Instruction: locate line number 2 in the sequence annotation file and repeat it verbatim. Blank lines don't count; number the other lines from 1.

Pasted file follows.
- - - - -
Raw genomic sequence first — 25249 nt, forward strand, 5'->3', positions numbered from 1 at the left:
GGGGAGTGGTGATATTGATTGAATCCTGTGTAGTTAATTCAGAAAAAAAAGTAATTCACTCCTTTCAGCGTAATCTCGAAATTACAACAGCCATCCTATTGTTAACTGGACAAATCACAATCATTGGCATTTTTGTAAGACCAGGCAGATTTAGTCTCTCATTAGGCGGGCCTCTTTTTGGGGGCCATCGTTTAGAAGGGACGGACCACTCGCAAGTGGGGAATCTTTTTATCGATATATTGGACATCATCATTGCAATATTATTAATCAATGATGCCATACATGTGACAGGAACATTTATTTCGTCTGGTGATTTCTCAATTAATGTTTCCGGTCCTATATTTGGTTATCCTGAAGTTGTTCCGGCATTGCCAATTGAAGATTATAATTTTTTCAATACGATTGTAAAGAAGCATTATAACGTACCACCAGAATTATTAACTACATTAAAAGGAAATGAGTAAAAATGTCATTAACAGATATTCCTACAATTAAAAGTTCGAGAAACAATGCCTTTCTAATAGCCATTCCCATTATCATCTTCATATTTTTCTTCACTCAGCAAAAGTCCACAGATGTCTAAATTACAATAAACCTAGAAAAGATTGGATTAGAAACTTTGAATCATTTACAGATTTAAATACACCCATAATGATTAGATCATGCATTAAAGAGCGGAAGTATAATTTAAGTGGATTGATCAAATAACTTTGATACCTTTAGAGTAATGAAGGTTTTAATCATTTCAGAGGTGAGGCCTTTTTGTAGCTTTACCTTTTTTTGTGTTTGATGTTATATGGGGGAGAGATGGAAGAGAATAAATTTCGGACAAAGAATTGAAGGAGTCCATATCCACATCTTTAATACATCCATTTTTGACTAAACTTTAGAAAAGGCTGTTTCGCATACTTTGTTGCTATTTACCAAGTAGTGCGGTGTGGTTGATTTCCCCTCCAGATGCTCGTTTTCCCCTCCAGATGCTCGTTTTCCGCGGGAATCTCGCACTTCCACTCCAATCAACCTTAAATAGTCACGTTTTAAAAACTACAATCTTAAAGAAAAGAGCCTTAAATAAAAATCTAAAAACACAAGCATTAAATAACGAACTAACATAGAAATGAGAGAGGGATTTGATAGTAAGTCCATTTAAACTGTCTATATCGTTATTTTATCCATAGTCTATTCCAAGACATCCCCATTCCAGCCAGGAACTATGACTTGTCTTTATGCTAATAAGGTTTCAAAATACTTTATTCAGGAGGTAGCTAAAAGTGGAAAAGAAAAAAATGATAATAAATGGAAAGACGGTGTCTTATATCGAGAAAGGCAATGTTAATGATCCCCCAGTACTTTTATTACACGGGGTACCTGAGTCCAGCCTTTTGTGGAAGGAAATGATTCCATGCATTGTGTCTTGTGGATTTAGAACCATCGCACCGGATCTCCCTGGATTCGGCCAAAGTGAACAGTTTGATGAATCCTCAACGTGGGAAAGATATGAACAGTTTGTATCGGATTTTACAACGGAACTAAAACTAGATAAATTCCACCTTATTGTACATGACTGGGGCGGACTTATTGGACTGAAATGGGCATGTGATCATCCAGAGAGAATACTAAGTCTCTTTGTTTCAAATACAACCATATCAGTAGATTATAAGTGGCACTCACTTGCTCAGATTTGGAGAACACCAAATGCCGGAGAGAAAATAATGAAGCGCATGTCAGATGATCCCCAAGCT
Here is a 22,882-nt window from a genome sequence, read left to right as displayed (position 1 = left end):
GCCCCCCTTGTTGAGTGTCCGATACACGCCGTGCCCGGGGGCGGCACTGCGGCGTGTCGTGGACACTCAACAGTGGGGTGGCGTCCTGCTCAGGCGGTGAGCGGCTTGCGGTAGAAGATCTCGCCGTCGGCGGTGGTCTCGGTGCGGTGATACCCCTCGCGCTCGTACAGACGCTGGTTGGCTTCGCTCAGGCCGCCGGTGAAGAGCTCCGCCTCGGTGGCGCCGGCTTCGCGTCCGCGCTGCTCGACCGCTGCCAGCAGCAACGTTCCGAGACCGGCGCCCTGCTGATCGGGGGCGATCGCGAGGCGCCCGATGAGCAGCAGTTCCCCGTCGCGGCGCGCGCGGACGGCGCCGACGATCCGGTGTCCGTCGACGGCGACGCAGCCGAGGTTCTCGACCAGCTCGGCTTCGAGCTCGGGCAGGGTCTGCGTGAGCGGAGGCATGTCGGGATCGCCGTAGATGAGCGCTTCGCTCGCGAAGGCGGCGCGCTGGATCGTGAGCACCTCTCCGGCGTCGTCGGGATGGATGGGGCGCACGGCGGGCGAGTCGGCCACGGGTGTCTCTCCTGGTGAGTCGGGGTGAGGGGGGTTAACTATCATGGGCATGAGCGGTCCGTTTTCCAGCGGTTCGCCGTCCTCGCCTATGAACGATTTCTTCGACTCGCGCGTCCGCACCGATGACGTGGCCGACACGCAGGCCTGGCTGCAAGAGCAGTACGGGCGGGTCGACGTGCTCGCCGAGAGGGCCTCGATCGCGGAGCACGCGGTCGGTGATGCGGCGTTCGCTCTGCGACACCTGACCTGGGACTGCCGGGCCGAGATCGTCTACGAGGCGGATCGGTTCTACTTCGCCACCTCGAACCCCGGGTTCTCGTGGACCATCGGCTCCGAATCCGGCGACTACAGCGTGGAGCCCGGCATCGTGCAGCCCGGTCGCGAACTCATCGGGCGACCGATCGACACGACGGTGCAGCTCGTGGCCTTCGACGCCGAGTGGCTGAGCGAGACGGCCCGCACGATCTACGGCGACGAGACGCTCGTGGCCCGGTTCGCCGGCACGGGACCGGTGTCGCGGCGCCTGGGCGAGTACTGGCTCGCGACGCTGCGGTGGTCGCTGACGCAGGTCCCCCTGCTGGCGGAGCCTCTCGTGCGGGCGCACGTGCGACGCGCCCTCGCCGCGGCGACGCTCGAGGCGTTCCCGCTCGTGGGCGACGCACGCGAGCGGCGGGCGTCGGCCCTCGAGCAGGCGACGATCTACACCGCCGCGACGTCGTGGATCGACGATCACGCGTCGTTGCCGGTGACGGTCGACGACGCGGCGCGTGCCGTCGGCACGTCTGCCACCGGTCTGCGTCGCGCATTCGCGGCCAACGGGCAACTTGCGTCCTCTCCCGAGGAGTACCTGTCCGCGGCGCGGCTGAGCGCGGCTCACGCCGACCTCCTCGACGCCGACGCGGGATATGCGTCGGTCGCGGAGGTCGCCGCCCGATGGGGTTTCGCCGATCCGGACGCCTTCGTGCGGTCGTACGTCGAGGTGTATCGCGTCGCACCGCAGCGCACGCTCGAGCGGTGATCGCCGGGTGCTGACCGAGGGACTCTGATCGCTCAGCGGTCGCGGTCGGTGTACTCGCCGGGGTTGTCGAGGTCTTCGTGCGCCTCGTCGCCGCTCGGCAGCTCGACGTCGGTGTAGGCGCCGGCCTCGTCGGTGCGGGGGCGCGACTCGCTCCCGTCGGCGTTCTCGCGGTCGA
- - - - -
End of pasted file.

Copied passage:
GGGGAGTGGTGATATTGATTGAATCCTGTGTAGTTAATTCAGAAAAAAAAGTAATTCACTCCTTTCAGCGTAATCTCGAAATTACAACAGCCATCCTATTGTTAACTGGACAAATCACAATCATTGGCATTTTTGTAAGACCAGGCAGATTTAGTCTCTCATTAGGCGGGCCTCTTTTTGGGGGCCATCGTTTAGAAGGGACGGACCACTCGCAAGTGGGGAATCTTTTTATCGATATATTGGACATCATCATTGCAATATTATTAATCAATGATGCCATACATGTGACAGGAACATTTATTTCGTCTGGTGATTTCTCAATTAATGTTTCCGGTCCTATATTTGGTTATCCTGAAGTTGTTCCGGCATTGCCAATTGAAGATTATAATTTTTTCAATACGATTGTAAAGAAGCATTATAACGTACCACCAGAATTATTAACTACATTAAAAGGAAATGAGTAAAAATGTCATTAACAGATATTCCTACAATTAAAAGTTCGAGAAACAATGCCTTTCTAATAGCCATTCCCATTATCATCTTCATATTTTTCTTCACTCAGCAAAAGTCCACAGATGTCTAAATTACAATAAACCTAGAAAAGATTGGATTAGAAACTTTGAATCATTTACAGATTTAAATACACCCATAATGATTAGATCATGCATTAAAGAGCGGAAGTATAATTTAAGTGGATTGATCAAATAACTTTGATACCTTTAGAGTAATGAAGGTTTTAATCATTTCAGAGGTGAGGCCTTTTTGTAGCTTTACCTTTTTTTGTGTTTGATGTTATATGGGGGAGAGATGGAAGAGAATAAATTTCGGACAAAGAATTGAAGGAGTCCATATCCACATCTTTAATACATCCATTTTTGACTAAACTTTAGAAAAGGCTGTTTCGCATACTTTGTTGCTATTTACCAAGTAGTGCGGTGTGGTTGATTTCCCCTCCAGATGCTCGTTTTCCCCTCCAGATGCTCGTTTTCCGCGGGAATCTCGCACTTCCACTCCAATCAACCTTAAATAGTCACGTTTTAAAAACTACAATCTTAAAGAAAAGAGCCTTAAATAAAAATCTAAAAACACAAGCATTAAATAACGAACTAACATAGAAATGAGAGAGGGATTTGATAGTAAGTCCATTTAAACTGTCTATATCGTTATTTTATCCATAGTCTATTCCAAGACATCCCCATTCCAGCCAGGAACTATGACTTGTCTTTATGCTAATAAGGTTTCAAAATACTTTATTCAGGAGGTAGCTAAAAGTGGAAAAGAAAAAAATGATAATAAATGGAAAGACGGTGTCTTATATCGAGAAAGGCAATGTTAATGATCCCCCAGTACTTTTATTACACGGGGTACCTGAGTCCAGCCTTTTGTGGAAGGAAATGATTCCATGCATTGTGTCTTGTGGATTTAGAACCATCGCACCGGATCTCCCTGGATTCGGCCAAAGTGAACAGTTTGATGAATCCTCAACGTGGGAAAGATATGAACAGTTTGTATCGGATTTTACAACGGAACTAAAACTAGATAAATTCCACCTTATTGTACATGACTGGGGCGGACTTATTGGACTGAAATGGGCATGTGATCATCCAGAGAGAATACTAAGTCTCTTTGTTTCAAATACAACCATATCAGTAGATTATAAGTGGCACTCACTTGCTCAGATTTGGAGAACACCAAATGCCGGAGAGAAAATAATGAAGCGCATGTCAGATGATCCCCAAGCT